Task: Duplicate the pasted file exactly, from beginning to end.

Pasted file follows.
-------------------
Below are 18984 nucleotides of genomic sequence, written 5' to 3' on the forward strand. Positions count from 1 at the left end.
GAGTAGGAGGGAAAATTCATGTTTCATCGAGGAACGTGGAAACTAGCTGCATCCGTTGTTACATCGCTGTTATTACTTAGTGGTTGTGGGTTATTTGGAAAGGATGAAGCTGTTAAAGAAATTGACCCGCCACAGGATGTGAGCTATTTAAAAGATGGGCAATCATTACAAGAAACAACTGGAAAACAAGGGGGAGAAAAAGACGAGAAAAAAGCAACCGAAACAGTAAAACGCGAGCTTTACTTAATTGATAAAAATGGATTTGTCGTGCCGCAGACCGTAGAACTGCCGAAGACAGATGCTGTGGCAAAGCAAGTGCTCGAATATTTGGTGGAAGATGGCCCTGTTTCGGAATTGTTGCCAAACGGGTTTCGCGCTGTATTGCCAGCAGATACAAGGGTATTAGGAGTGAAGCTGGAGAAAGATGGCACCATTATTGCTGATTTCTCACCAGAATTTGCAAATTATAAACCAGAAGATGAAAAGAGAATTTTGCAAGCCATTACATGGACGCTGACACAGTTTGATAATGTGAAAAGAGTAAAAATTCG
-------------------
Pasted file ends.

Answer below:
Below are 18984 nucleotides of genomic sequence, written 5' to 3' on the forward strand. Positions count from 1 at the left end.
GAGTAGGAGGGAAAATTCATGTTTCATCGAGGAACGTGGAAACTAGCTGCATCCGTTGTTACATCGCTGTTATTACTTAGTGGTTGTGGGTTATTTGGAAAGGATGAAGCTGTTAAAGAAATTGACCCGCCACAGGATGTGAGCTATTTAAAAGATGGGCAATCATTACAAGAAACAACTGGAAAACAAGGGGGAGAAAAAGACGAGAAAAAAGCAACCGAAACAGTAAAACGCGAGCTTTACTTAATTGATAAAAATGGATTTGTCGTGCCGCAGACCGTAGAACTGCCGAAGACAGATGCTGTGGCAAAGCAAGTGCTCGAATATTTGGTGGAAGATGGCCCTGTTTCGGAATTGTTGCCAAACGGGTTTCGCGCTGTATTGCCAGCAGATACAAGGGTATTAGGAGTGAAGCTGGAGAAAGATGGCACCATTATTGCTGATTTCTCACCAGAATTTGCAAATTATAAACCAGAAGATGAAAAGAGAATTTTGCAAGCCATTACATGGACGCTGACACAGTTTGATAATGTGAAAAGAGTAAAAATTCG